Posted on December 14, 2016 at 9:30 am
UPDATED FROM PREVIOUS POST
3D printing pops up in my newsfeed with increased regularity. Maybe you’ve seen some of the coverage too? Museums are using 3D printing to create replicas of priceless ancient artifacts for study and to allow people with visual impairments to experience masterpieces firsthand. Individuals and other organizations are also putting 3D printing to good use. You might have seen news coverage of someone like this ten-year-old boy making a prosthetic hand or this puppy using a 3D printed wheelchair.
Over the years, 3D printing has become more mainstream, and now you can access one at your local library! The District recently installed our first 3D printer, an Ultimaker 2, for public use at the Spokane Valley Library on the first floor.
If you haven’t seen it in action, the 3D printing process is mesmerizing. The printer builds an object from a digital file by adding layer after layer of plastic filament. It’s a little bit like a hot glue gun, but instead of glue it extrudes PLA (polylactic acid) filament—a hard bioplastic derived from renewable starch based resources. From action figures with moveable parts to custom cellphone charging stands and prosthesis prototypes, few limitations exist when it comes to 3D printing.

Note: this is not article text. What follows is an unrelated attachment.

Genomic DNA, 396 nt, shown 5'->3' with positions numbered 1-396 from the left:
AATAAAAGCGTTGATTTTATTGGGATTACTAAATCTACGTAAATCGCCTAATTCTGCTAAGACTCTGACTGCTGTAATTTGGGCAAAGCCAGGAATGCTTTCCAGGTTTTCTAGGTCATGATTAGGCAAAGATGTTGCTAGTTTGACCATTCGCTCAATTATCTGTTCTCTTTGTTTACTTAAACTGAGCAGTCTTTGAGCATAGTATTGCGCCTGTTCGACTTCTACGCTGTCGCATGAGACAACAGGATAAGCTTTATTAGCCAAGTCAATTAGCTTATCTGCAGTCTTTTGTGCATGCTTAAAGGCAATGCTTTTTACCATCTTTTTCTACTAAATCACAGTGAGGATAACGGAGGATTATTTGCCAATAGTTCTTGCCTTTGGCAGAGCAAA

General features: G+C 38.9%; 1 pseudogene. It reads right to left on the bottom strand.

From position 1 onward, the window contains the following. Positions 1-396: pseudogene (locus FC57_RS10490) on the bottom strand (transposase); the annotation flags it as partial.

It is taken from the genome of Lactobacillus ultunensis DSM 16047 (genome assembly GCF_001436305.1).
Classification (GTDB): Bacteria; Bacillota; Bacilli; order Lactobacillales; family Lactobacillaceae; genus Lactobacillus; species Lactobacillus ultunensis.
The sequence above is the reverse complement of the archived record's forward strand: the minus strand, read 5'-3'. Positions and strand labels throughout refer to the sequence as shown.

If you can design it, now we can print it. Want to give 3D printing a try? Here’s what you need to know:
I hope folks take the opportunity to explore their 3D printing ideas. I have been noodling around with an idea for custom cookie cutters as a Christmas gift for family members, but shhh, don’t tell them.